SP submitted further comments on May 1, 1991. Reiterating its concern that the ICC was venturing into unexplored territory, SP this time conditioned its support for the proposed rules "upon explicit inclusion of a procedure for subsequent Commission review." Reply Comments of Southern Pacific Transportation Company, et al. at 3 (May 1, 1991) (SP Reply Comments). No such provision was included in the ICC's rules.

On February 11, 1994, CNW filed a petition for a declaratory order (1) that a carrier could opt out of the Code of Car Hire arbitration rule while remaining a party to the remainder of the Code, and (2) that a carrier not participating in the arbitration rule could set its own rates "subject only to the Commission's regulatory authority under 49 U.S.C. Sec. 11122(b)." In addition to its comments in the rulemaking, SP filed a "Reply in Support of Institution of Declaratory Order Proceeding." It only asserted, however, that the issues were of "industry-wide importance" and that "[t]he time and expense involved in litigation over these issues on a case-by-case basis will be obviated by the Commission's expeditious resolution of the matter in a declaratory order proceeding." SP expressed no opinion on the merits of CNW's petition.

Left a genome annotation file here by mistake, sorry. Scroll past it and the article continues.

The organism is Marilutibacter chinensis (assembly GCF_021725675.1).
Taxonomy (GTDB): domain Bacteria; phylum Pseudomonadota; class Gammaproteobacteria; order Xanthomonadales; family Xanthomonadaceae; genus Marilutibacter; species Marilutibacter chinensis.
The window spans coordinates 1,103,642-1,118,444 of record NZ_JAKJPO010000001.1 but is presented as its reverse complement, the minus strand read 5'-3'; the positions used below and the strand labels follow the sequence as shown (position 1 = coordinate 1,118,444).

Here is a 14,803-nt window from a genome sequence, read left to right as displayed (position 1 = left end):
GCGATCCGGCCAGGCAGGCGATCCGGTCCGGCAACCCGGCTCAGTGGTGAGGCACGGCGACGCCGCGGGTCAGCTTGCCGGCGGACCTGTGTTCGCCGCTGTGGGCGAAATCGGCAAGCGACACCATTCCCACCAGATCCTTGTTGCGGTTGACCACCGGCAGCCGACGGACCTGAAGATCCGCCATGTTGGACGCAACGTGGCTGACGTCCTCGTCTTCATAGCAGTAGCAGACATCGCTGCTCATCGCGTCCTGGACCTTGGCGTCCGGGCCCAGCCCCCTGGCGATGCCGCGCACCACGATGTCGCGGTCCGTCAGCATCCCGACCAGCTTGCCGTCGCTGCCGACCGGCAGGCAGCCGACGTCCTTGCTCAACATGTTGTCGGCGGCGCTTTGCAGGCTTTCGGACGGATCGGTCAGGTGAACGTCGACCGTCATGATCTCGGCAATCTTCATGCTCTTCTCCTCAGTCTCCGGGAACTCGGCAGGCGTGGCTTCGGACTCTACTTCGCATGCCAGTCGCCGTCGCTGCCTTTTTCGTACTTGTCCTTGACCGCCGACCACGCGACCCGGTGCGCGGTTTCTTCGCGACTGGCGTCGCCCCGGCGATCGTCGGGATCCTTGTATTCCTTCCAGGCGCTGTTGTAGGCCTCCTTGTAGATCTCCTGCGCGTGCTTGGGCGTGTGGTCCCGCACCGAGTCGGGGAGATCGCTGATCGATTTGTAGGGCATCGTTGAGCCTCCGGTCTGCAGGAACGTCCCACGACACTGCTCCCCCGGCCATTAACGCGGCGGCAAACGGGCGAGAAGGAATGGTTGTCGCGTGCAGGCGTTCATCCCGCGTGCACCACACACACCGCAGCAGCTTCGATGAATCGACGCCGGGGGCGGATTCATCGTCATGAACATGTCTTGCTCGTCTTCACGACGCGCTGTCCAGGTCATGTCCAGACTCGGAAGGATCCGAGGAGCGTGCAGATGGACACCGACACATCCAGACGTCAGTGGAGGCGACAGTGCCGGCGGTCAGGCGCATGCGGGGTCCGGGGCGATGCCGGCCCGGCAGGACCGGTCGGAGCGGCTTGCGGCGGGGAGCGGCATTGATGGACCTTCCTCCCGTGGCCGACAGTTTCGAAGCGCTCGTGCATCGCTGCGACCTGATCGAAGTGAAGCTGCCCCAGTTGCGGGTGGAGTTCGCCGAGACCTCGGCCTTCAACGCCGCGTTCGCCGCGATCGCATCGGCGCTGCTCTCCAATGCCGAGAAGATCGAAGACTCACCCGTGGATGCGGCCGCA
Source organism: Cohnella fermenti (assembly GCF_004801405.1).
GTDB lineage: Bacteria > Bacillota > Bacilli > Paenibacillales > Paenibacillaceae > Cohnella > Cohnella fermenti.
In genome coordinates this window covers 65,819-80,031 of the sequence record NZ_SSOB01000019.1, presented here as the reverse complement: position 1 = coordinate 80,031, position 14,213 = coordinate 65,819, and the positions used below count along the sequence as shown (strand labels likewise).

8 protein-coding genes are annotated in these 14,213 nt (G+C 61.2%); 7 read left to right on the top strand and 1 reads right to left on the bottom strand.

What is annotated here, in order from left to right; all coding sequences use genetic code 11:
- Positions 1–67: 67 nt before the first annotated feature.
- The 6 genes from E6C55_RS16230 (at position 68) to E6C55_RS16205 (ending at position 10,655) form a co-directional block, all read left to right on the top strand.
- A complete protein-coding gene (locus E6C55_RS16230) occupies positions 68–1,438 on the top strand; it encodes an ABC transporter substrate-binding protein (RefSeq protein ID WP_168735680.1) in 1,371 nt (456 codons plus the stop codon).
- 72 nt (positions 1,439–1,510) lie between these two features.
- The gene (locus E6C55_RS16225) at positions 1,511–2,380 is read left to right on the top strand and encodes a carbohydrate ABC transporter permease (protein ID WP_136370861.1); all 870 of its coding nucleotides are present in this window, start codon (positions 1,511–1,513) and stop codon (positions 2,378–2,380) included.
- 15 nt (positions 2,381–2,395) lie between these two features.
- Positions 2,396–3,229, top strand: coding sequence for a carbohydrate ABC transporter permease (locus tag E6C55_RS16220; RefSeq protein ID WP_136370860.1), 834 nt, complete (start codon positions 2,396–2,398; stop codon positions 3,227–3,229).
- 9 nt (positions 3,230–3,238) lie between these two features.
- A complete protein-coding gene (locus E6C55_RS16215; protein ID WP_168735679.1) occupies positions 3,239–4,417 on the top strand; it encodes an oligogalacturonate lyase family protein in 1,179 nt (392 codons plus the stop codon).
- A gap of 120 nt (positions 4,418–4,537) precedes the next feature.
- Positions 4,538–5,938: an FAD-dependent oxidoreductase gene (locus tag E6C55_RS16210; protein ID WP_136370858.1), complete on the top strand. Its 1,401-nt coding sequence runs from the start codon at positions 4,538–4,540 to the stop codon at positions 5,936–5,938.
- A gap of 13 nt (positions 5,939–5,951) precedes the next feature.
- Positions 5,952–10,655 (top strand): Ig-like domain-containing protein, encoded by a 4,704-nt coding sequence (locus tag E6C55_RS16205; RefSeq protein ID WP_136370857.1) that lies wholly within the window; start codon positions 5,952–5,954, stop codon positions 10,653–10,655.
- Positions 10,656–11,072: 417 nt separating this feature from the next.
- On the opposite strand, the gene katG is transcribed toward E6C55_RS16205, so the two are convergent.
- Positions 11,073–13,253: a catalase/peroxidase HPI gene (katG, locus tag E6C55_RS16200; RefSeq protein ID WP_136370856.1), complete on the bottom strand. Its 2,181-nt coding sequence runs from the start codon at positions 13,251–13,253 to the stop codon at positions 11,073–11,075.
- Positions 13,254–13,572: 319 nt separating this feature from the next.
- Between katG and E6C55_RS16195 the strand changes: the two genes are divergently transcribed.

The Commission ostensibly denied CNW's request as to the first issue, but stated that the right of independent action did not apply to the arbitration rule, thus settling the matter. The ICC issued a declaratory order as

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to the second issue that a non-Code participant may set its own rates until a complaint is filed with the...